We continued driving past huge cliffs of black rocks, some with waterfalls rolling over them. Soon the clouds lifted and endless stretches of trees whirred by me in a spectacular blur of red, green and gold. On the radio, Bruce Springsteen had just finished singing "Dancing In The Dark."

By mid-afternoon, trees were replaced by apartment houses and commercial brick buildings with an assortment of bubble shaped, multi-colored bright bold letters. Some of the structures were boarded up. Finally we exited Lexington Avenue, passed the piers of Manhattan, crossed the Brooklyn Bridge, and emerged on Atlantic Avenue. The city was vaguely familiar, dreamlike.

I imagined myself in the old days, leaning on the arm rest of my black l983 Ninety-Eight Oldsmobile, gliding by avenues just like these. Iíd be listening to music with a thick joint burning in the ashtray. Inhaling the smoke of the sweet sticky weed, its pungent aroma drifting through a crack in the moon roof in swirling plumes. Once I had had it all.

On Atlantic Avenue there were rows of stores and bodegas and people buzzing everywhere. Beautiful women wearing tight pants, platform shoes, and leather jackets strolled by swinging shopping bags. They swayed their hips in sync with the seductive rhythm and style that spelled attitude with a capital A in the barrio. There were furniture shops with sofas outside, a black homeless man begging, and an amputee in a wheel chair hurrying across the street.

When we pulled up in front of the funeral home, Officer Warren said, "Hold on, I have to check it out."

Two minutes later he appeared and nodded to his partner. Then with Rizzoís assistance, I carefully climbed out of the van. "Wait," Rizzo said, stopping me in mid-stride. "Letís take the belly chain and cuffs off first."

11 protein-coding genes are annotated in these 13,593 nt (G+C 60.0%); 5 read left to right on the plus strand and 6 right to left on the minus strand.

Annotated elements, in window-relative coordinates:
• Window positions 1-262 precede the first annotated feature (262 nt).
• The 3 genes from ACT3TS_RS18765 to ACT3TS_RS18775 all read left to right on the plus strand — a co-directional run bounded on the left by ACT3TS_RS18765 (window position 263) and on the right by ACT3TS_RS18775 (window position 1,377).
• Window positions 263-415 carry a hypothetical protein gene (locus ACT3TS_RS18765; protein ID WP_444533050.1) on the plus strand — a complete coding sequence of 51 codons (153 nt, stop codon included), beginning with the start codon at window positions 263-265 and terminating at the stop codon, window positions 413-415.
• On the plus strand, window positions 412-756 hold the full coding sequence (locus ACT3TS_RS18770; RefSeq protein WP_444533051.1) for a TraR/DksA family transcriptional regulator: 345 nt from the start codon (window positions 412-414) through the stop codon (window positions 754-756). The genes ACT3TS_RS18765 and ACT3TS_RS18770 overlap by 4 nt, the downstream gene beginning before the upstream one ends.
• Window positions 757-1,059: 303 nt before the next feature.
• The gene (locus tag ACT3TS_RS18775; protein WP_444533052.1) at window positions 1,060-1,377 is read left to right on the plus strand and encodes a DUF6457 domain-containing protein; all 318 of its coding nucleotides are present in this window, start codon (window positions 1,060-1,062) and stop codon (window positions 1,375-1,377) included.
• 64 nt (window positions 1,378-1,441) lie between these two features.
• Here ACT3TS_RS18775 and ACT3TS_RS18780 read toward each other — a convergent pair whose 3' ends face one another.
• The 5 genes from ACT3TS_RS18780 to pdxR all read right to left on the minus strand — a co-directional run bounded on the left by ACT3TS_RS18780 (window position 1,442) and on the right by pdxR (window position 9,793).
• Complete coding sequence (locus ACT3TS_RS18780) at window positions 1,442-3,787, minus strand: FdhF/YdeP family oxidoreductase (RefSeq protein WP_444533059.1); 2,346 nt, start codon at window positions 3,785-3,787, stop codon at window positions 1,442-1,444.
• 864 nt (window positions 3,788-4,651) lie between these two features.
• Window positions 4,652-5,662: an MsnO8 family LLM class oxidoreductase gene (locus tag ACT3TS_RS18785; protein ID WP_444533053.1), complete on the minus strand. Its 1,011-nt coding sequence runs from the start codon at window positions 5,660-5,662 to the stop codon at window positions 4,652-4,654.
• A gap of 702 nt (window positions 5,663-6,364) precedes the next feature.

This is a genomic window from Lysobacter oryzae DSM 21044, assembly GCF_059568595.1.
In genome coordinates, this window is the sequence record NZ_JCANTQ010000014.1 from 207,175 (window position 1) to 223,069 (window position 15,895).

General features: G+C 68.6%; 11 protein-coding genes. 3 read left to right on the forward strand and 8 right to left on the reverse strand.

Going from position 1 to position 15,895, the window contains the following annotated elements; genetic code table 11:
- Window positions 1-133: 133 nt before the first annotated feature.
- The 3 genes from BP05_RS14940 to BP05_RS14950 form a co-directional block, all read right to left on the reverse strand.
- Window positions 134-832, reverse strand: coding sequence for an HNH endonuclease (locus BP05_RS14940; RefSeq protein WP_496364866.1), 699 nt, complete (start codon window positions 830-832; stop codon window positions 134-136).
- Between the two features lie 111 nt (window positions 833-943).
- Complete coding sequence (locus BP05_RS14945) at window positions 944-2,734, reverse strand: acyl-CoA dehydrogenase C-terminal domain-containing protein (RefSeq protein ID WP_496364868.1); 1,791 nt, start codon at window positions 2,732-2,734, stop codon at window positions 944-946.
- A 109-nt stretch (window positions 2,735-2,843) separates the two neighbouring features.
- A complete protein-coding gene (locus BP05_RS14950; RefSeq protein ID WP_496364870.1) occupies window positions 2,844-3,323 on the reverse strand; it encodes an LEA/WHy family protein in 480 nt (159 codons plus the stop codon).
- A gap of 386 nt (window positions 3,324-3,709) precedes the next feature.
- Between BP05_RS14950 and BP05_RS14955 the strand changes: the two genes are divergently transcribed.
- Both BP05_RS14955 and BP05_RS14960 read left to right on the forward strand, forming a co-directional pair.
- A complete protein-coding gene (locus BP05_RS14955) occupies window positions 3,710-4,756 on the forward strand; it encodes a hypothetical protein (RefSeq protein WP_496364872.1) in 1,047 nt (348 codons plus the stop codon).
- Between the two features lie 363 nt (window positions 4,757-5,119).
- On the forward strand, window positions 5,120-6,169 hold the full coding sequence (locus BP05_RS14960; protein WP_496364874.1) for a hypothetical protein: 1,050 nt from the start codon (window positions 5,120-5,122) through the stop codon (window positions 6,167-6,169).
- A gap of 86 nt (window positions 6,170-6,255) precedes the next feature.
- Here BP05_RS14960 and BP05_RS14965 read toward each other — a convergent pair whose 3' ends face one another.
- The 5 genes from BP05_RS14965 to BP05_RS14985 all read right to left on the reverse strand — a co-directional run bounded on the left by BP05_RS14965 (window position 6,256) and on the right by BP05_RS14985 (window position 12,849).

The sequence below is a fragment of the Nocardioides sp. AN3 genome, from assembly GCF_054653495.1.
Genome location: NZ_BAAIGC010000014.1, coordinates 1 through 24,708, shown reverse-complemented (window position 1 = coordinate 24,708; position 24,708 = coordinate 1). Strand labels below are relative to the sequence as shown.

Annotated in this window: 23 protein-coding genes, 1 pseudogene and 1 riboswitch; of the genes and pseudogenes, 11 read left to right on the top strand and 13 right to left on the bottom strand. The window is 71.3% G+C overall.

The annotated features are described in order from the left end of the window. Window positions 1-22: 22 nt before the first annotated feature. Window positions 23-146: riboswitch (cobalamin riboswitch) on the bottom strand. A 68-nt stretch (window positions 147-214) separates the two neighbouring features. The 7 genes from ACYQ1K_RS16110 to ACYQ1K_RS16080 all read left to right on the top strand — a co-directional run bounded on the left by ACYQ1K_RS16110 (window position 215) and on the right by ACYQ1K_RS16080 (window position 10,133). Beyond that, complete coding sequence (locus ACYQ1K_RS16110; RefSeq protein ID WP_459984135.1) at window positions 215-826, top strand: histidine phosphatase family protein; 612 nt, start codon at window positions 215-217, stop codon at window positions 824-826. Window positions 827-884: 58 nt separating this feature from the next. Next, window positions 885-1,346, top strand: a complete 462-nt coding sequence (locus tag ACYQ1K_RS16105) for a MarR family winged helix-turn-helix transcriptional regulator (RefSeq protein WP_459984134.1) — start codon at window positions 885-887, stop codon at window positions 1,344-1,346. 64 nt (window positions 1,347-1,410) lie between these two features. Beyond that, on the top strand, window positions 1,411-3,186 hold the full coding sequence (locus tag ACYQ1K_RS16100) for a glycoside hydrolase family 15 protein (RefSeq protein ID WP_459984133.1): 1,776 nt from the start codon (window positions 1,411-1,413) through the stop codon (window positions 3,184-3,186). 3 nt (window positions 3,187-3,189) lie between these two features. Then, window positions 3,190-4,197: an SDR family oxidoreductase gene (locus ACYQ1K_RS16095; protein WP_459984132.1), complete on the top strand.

I backed up to the vehicle and stood between the center doors that were wide open. He inserted a key into the master lock and with a quick practiced twist snapped it open. He reached around my back, unwrapped the chain and then removed the handcuffs. I stretched and rubbed my wrists. They were swollen and red, and had deep creases in them. Followed by Rizzo, I limped inside the lobby taking slow even steps to avoid tripping on the tether still attached to my ankles.

My brother Buddy appeared. He was tall and broad and impeccably dressed in a fine black suit. I could tell he was shocked and glad to see me. We shook hands and kissed. Then my uncle, whom I hadnít seen in fifteen years, sauntered in. He looked much older, seemed shorter, and was as round as a wine barrel. He paused for a second, studying me the same way I pondered him. Fifteen years was a long time.